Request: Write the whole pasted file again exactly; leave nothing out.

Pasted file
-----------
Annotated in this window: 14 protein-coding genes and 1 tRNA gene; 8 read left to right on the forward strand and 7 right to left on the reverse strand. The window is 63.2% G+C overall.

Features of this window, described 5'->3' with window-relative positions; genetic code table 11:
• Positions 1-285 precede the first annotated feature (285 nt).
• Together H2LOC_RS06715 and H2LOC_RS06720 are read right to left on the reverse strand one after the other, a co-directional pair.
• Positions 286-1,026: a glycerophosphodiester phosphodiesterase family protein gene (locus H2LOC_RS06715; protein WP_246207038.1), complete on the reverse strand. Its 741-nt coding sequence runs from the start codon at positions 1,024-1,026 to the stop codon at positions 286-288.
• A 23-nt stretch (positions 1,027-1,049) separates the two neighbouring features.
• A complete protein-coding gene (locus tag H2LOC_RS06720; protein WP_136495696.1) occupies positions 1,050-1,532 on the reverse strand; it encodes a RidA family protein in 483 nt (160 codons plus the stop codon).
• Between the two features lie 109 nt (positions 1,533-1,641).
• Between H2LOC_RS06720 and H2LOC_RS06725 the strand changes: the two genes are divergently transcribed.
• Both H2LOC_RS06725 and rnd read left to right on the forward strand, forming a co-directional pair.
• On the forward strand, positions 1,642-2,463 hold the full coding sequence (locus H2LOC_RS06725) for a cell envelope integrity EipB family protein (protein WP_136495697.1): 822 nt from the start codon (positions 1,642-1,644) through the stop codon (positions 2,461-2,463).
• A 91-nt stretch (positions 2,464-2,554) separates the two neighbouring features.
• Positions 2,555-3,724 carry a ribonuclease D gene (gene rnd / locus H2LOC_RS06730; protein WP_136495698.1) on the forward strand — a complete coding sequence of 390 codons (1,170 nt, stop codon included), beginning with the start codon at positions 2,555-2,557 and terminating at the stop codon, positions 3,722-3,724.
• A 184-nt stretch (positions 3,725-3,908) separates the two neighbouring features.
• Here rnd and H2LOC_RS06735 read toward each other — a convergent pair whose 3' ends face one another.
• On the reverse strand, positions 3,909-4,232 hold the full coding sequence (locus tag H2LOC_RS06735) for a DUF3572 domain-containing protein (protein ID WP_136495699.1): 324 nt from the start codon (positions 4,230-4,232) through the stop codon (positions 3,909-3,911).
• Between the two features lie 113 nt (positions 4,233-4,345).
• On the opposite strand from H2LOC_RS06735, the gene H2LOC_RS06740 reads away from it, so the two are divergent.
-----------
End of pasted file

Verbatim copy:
Annotated in this window: 14 protein-coding genes and 1 tRNA gene; 8 read left to right on the forward strand and 7 right to left on the reverse strand. The window is 63.2% G+C overall.

Features of this window, described 5'->3' with window-relative positions; genetic code table 11:
• Positions 1-285 precede the first annotated feature (285 nt).
• Together H2LOC_RS06715 and H2LOC_RS06720 are read right to left on the reverse strand one after the other, a co-directional pair.
• Positions 286-1,026: a glycerophosphodiester phosphodiesterase family protein gene (locus H2LOC_RS06715; protein WP_246207038.1), complete on the reverse strand. Its 741-nt coding sequence runs from the start codon at positions 1,024-1,026 to the stop codon at positions 286-288.
• A 23-nt stretch (positions 1,027-1,049) separates the two neighbouring features.
• A complete protein-coding gene (locus tag H2LOC_RS06720; protein WP_136495696.1) occupies positions 1,050-1,532 on the reverse strand; it encodes a RidA family protein in 483 nt (160 codons plus the stop codon).
• Between the two features lie 109 nt (positions 1,533-1,641).
• Between H2LOC_RS06720 and H2LOC_RS06725 the strand changes: the two genes are divergently transcribed.
• Both H2LOC_RS06725 and rnd read left to right on the forward strand, forming a co-directional pair.
• On the forward strand, positions 1,642-2,463 hold the full coding sequence (locus H2LOC_RS06725) for a cell envelope integrity EipB family protein (protein WP_136495697.1): 822 nt from the start codon (positions 1,642-1,644) through the stop codon (positions 2,461-2,463).
• A 91-nt stretch (positions 2,464-2,554) separates the two neighbouring features.
• Positions 2,555-3,724 carry a ribonuclease D gene (gene rnd / locus H2LOC_RS06730; protein WP_136495698.1) on the forward strand — a complete coding sequence of 390 codons (1,170 nt, stop codon included), beginning with the start codon at positions 2,555-2,557 and terminating at the stop codon, positions 3,722-3,724.
• A 184-nt stretch (positions 3,725-3,908) separates the two neighbouring features.
• Here rnd and H2LOC_RS06735 read toward each other — a convergent pair whose 3' ends face one another.
• On the reverse strand, positions 3,909-4,232 hold the full coding sequence (locus tag H2LOC_RS06735) for a DUF3572 domain-containing protein (protein ID WP_136495699.1): 324 nt from the start codon (positions 4,230-4,232) through the stop codon (positions 3,909-3,911).
• Between the two features lie 113 nt (positions 4,233-4,345).
• On the opposite strand from H2LOC_RS06735, the gene H2LOC_RS06740 reads away from it, so the two are divergent.